Top Posts of 2018

It’s been a long year here.

As with all years, there are good and bad things that happened; Some big and minor crises, and so many adventures and misadventures. 2018 has been a wild ride. 

One of the massive good things has been my fellowship with Writers Victoria. It’s been fantastic to work with the wonderful people there in the Write-Ability team, and I am thoroughly enjoying it – with the usual caveats for my own anxiety, imposter syndrome and general ADHD-ness which always adds interesting flavours to anything.

So, there has been, as usual, a lot of work happening behind the scenes, which I will hopefully I be able to share with you all soon.

In the meantime, here are the top posts at Yellow Readis for the year.

Top Posts of 2018 | yellowreadis.com
Image: Black and white picture of exercise book with pen, and jar with rosemary.

Top Posts for 2018


ADHD and Giftedness: It’s Complicated

For gifted ADHD kids, their hyperactivity is in their brain – not their body. So they may never get referred for testing.

This goes doubly for ADHD girls. I was in my late 30s before I was diagnosed. And that only happened after both of my kids were diagnosed first!


Executive Functioning isn’t Magically Fixed by ‘Higher’ Behaviour Standards

 For a gifted ADHD brain, the doing is the easy part – the starting is the mountain. And though the talking may pause, the inner monologue never, ever stops.


Twice-Exceptional in Plain Sight: We Missed it.

Eventually we realised the simple truth: Twice-exceptional parents have twice-exceptional kids. And quirky people like hanging out with other quirky people.

We are what we are.

We didn’t miss it because we were terrible parents. We missed it because our kids . . . are just like us.


ADHD and Giftedness: Strategies That Work

There are strategies that work for gifted kids. There are strategies that work for ADHD kids. But sometimes, it’s not an easy copy/paste to find learning strategies for gifted ADHD kids.


Best Books for Parents of Highly Gifted+ Kids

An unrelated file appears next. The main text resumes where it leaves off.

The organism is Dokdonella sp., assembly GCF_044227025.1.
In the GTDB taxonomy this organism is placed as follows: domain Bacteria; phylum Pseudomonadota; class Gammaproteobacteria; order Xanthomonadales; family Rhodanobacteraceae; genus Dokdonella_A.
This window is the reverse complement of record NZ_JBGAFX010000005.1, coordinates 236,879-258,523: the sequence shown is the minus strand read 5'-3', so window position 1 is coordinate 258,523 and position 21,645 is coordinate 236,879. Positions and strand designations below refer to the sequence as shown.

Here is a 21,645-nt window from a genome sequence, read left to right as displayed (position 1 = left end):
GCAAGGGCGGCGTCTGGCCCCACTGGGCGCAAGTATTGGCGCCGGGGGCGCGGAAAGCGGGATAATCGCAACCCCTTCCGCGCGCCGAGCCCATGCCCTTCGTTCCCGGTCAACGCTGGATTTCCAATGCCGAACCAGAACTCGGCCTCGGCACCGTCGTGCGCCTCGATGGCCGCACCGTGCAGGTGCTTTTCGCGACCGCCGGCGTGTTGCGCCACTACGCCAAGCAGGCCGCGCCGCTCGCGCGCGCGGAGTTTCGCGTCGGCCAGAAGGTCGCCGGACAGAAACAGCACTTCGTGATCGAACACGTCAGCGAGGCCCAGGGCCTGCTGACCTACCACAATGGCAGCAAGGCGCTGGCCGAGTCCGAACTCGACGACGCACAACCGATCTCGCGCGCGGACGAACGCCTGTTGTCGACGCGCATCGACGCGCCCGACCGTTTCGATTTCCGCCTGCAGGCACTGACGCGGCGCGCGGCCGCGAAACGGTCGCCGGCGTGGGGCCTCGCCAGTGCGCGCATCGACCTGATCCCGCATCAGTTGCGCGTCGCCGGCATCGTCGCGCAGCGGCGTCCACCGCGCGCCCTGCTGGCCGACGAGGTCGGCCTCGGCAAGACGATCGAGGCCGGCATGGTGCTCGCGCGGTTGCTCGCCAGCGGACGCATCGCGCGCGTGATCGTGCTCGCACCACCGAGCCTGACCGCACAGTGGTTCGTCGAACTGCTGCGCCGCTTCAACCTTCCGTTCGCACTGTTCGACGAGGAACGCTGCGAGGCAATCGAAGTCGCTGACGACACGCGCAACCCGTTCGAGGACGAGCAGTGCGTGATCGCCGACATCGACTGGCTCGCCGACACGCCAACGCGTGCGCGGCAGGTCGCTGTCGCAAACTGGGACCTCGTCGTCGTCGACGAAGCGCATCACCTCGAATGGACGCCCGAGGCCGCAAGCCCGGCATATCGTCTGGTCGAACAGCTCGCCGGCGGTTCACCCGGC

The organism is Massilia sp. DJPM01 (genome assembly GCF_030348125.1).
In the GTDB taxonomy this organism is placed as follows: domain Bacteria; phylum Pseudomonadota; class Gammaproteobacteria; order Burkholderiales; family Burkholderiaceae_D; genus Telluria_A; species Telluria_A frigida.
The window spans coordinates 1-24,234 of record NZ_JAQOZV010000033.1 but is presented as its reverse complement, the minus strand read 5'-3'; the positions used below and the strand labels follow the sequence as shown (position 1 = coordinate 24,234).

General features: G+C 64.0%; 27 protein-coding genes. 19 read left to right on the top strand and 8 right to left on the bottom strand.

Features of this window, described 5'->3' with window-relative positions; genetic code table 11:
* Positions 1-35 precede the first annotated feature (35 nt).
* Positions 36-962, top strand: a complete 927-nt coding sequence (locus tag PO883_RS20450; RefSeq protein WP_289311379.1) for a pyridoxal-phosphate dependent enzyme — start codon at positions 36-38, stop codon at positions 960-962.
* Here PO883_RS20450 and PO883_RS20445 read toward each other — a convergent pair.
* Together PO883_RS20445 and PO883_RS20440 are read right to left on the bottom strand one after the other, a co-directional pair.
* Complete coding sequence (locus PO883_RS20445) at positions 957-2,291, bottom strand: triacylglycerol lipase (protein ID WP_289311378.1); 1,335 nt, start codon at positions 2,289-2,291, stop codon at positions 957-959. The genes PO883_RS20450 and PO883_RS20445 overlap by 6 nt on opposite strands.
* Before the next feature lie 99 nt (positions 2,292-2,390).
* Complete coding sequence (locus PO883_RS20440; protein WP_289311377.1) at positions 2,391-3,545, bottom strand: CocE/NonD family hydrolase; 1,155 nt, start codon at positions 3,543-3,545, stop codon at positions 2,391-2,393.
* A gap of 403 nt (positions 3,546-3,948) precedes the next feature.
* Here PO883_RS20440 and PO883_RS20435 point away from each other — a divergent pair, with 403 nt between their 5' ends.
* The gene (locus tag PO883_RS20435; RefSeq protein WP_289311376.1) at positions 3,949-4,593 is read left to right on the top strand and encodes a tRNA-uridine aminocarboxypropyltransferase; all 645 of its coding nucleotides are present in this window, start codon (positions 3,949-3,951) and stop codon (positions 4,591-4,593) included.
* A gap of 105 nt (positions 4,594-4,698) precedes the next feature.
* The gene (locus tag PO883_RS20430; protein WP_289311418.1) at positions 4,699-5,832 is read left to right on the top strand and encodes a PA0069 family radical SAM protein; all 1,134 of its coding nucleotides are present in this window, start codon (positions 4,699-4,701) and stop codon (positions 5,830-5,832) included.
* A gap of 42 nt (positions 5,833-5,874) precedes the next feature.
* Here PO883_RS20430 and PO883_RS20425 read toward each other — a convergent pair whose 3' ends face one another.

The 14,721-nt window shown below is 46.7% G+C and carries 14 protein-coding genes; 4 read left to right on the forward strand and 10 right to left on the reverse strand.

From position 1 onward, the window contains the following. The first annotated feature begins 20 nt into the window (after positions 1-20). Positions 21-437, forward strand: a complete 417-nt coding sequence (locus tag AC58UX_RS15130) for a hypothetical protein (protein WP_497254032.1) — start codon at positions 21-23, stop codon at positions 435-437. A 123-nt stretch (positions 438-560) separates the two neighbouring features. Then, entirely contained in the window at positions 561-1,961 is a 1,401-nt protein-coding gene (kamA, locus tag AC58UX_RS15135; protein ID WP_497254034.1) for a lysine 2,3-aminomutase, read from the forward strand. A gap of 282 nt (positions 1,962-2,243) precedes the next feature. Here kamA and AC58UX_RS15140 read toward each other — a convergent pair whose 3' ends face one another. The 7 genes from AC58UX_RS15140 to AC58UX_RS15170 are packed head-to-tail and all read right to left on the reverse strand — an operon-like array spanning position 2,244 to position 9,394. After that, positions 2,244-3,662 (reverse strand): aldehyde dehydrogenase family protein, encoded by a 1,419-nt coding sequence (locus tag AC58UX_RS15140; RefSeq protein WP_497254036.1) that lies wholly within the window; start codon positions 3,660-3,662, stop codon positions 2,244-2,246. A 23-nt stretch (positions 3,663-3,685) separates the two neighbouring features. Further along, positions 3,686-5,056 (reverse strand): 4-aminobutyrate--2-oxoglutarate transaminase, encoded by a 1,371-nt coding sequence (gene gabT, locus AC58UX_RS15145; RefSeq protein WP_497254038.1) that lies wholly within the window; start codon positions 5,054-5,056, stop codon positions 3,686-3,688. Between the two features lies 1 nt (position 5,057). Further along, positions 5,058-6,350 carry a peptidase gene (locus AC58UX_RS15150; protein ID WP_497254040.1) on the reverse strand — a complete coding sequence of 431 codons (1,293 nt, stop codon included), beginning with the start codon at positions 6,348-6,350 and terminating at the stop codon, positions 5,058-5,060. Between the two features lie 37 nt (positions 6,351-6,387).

If you are a parent who has been plunged off the deep end, I think these books can really make a difference. I know many of them helped me a lot. And some I wish I had found a lot earlier.

Honourable Mentions from 2017

Honourable Mentions ( Top Posts ) from 2017 | yellowreadis.com
Image: Pink origami butterflies

And some honourable mentions from 2017 as well, as I didn’t do a best-of post last year! Yes, we have had more than a year of chaos and weirdness. Also: organising, it’s not my strength.

Gifted Vs. Gifted 

I think it is vitally important to understand exactly what we are talking about when we talk about gifted kids.

Before we can make decisions on what to do about helping gifted kids, 
we need to understand exactly which group of kids we are talking about. We’ll have the same circular arguments again, and again, if we don’t. We’ll fling facts, not listen and get nowhere.

Teaching a Child Who Won’t Be Taught 

Today, I’m going to talk about a few of the strategies I use to create a welcoming learning environment that steers my kids in the direction they need to go, without explicitly ‘teaching’ them.

Advantages of Minimalism for Executive Functioning

Due to  ADHD, the kids and I all have trouble concentrating . Things are very distracting, whether it’s mirrors, paintings,  or seeing toys and clutter.

As we were homeschooling, finding a spot where I and the kids could concentrate was a high priority. Minimalism gave us a framework for figuring out how to do that.
 

And that’s a wrap!

Hoping everyone has a wonderful, peaceful and not-too-stressful holiday break. And then it is onward to 2019 . . . for better or worse. I’m crossing my fingers for better!

Homeschool Writing Problems and Solutions:

Image: Pencil and sharpener resting on white notebook. Text: Homeschool Writing: Problems and Solutions